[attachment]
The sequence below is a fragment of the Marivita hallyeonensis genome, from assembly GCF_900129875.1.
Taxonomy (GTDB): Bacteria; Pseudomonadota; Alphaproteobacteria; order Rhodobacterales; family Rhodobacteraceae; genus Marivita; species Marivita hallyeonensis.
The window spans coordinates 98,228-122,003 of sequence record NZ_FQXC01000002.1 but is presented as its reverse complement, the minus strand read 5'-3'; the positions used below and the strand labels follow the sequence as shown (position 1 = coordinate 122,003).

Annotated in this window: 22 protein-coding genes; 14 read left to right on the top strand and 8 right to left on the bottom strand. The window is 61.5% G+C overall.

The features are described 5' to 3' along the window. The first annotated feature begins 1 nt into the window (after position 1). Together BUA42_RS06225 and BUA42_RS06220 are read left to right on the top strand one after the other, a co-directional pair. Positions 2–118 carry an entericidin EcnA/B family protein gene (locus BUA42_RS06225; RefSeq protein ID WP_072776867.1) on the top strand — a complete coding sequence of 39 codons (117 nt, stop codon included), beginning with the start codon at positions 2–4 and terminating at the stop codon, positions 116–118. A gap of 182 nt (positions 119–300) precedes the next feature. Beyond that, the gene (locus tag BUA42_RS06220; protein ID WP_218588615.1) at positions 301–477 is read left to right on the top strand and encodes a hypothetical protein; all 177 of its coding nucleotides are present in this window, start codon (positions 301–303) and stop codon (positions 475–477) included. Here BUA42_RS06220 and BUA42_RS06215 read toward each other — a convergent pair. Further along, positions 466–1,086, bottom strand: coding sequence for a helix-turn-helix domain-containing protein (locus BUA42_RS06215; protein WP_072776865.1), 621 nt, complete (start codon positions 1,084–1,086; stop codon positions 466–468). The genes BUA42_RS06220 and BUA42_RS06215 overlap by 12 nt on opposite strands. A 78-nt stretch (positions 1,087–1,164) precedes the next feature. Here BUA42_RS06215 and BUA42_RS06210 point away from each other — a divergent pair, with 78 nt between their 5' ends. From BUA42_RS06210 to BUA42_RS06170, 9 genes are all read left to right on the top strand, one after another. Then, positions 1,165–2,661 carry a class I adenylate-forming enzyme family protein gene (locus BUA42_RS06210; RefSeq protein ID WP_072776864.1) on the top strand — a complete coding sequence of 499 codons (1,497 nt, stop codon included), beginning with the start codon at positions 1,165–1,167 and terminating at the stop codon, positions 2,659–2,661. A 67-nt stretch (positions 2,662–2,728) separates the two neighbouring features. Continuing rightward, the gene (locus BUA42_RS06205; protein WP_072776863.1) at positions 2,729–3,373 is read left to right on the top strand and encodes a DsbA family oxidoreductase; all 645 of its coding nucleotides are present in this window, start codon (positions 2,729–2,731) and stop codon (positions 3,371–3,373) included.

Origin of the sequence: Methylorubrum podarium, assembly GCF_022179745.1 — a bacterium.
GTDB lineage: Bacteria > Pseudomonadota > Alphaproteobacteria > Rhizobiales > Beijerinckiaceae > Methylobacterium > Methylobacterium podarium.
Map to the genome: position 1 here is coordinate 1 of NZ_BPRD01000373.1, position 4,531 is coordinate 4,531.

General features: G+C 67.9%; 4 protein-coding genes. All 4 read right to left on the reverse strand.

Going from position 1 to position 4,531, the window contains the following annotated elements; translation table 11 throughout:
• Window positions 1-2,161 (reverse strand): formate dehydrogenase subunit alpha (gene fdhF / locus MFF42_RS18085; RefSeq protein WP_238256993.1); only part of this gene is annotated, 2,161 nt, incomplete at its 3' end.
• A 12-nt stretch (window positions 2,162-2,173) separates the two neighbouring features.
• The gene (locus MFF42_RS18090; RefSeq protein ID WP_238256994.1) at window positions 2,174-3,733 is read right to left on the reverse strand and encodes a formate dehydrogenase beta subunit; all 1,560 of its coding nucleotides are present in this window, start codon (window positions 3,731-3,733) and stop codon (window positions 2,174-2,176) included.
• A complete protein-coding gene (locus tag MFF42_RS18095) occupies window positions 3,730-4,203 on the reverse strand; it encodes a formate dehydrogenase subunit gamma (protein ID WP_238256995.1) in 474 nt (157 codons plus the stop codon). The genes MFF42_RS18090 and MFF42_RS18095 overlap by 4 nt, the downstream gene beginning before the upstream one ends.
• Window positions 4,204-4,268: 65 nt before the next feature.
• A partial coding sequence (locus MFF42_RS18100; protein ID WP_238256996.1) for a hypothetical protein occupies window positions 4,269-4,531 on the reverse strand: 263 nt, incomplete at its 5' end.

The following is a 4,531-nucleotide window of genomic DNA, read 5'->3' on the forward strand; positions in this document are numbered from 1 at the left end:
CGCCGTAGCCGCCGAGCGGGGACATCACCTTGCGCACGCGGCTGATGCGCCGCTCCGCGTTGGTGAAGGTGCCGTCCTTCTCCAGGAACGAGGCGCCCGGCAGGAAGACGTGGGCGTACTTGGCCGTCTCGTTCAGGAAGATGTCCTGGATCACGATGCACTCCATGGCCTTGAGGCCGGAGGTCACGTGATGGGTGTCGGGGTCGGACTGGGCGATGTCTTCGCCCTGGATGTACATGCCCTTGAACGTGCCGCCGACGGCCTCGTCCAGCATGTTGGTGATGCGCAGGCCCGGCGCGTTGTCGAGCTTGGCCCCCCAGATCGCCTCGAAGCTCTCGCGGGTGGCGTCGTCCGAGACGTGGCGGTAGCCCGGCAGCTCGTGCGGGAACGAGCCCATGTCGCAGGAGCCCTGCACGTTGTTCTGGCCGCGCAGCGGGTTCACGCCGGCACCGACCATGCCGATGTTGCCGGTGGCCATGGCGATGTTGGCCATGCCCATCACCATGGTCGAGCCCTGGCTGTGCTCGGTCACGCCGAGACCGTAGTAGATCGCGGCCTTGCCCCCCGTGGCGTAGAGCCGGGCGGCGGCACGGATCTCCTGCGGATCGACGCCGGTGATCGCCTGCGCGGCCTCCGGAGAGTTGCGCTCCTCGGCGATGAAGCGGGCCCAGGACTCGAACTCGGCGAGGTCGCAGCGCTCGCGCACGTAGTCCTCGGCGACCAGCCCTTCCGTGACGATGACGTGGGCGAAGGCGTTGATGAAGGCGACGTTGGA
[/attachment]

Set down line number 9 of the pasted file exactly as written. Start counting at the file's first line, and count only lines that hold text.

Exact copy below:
General features: G+C 67.9%; 4 protein-coding genes. All 4 read right to left on the reverse strand.